When we turned onto the main street of town, I was overwhelmed by the sight before me. Thousands of people lined both sides of the street as the procession drove past. Every person had an American flag, a sign, a Marine Corps flag, pillow, blanket or piece of memorabilia. Veterans, police and firemen were saluting. Children from the elementary, middle and high school were out on the street waving flags or standing solemnly with their hands over hearts or heads bowed. Traffic traveling in the opposite direction was stopped for miles because those people felt compelled to put the car in park and get out and stand at attention as the procession drove past.
This was by far the most overwhelming display of patriotism that I have seen in my 26 years of service in the Marine Corps. An old veteran approached me at the cemetery and, with tears in his eyes, said; “I’m an old man, and I’ve never seen anything like that.” When I responded that neither had I, he simply said, “That’s how much people love Marines around here. We know what you’ve done for our country.” Overcome with emotion, I couldn’t even formulate a response to that, so he just patted my back and said, “Thank you for your service.”
Later, at the reception sponsored by the VFW, one of Martino’s sisters-in-law asked me how Marines cope with the loss of one of their brothers. I explained to her that when it happens in combat, we always hold a memorial service to honor the sacrifice of the fallen, but that we have no choice other than to go back to work. She speculated that perhaps that’s why so many Marines have [mental health] issues when they come home. I told her that, having never attended a funeral for one of my fallen, I had no real perspective on the matter until having this conversation. She went on to tell me that Martino’s closest friends from the platoon seemed to be in a better emotional state now, post funeral, than they were when she met them three days earlier.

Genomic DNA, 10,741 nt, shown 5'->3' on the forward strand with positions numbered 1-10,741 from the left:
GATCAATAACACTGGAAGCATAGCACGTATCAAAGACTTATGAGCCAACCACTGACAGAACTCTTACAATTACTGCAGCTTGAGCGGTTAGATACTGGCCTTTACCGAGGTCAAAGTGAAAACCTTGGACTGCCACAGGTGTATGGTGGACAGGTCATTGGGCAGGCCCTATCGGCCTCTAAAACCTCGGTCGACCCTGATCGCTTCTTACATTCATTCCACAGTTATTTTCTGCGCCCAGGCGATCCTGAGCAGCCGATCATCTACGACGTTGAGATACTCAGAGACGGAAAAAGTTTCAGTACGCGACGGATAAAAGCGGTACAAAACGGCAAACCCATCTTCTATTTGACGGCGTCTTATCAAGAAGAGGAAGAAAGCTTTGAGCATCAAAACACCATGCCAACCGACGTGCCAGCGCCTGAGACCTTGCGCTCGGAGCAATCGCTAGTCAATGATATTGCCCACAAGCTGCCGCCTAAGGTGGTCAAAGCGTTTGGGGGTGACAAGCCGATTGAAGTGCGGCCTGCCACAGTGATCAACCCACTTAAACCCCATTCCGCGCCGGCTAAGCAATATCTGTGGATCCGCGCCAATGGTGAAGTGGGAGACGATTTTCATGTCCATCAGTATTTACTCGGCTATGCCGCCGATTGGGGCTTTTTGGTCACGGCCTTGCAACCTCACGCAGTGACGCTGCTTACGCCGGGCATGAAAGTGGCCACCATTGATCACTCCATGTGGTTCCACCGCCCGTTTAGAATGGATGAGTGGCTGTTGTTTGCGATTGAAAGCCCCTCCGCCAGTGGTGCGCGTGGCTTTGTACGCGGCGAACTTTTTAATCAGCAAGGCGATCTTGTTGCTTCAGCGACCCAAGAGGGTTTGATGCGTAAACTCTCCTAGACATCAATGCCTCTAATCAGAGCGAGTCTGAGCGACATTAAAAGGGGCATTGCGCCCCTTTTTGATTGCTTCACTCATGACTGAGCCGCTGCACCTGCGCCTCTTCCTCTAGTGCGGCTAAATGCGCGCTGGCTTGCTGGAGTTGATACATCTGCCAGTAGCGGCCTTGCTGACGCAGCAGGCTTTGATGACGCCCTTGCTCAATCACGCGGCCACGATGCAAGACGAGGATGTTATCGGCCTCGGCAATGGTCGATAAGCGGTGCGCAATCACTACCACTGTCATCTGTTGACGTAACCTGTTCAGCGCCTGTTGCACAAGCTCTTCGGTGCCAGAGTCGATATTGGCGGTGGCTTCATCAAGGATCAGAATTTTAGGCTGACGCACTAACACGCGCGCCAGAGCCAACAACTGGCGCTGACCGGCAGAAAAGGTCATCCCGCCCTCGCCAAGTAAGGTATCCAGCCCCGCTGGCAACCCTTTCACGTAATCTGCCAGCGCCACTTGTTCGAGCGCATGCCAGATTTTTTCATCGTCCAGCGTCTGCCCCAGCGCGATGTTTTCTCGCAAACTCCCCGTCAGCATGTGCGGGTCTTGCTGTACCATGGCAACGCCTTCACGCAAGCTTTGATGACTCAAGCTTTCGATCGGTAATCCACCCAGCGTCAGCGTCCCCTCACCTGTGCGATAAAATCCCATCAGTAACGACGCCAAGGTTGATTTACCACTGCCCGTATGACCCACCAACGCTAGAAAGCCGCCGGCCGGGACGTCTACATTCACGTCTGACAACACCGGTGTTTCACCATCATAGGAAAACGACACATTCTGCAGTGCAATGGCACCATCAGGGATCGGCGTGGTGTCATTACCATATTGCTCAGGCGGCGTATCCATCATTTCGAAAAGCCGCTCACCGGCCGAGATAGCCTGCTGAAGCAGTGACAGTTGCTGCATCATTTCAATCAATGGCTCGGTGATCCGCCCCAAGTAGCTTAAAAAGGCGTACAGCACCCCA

I had to admit that she was correct. The ability to grieve with, talk to, comfort and be comforted by Martino’s family did more for those Marines, and me, than any amount of counseling, classes or anything else that we normally set up within the post-deployment cycle. I know we can’t attend funerals while deployed, but it’s an interesting argument for those who work in the post-traumatic stress and Operational Stress Control and Readiness realm.
What really helps a Marine cope with a tragic loss?
The ability to be there with the family and receive their support, love and words of encouragement had an astounding effect on the Marines who were able to attend. One young Marine told me he wasn’t sure if he even wanted to be a Marine any longer until he went to DuBois. But, after seeing the outpouring of love and support and understanding of what his service as a Marine really means to the average American, he was recommitted to being the best Marine possible and honoring his friend’s sacrifice through his own service.
I hope no other Marines ever have to attend the funeral of a fallen brother, but I also realize that the nature of what we do makes this unlikely.
I also hope that when Marines hear someone tell them “thank you for your service,” they realize this is not lip service. This is a genuine and heartfelt thank you from people who appreciate the honor, courage and commitment of U.S. Marines.
Sgt. Maj. Patrick M. Tracy / Camp Lejeune, N.C.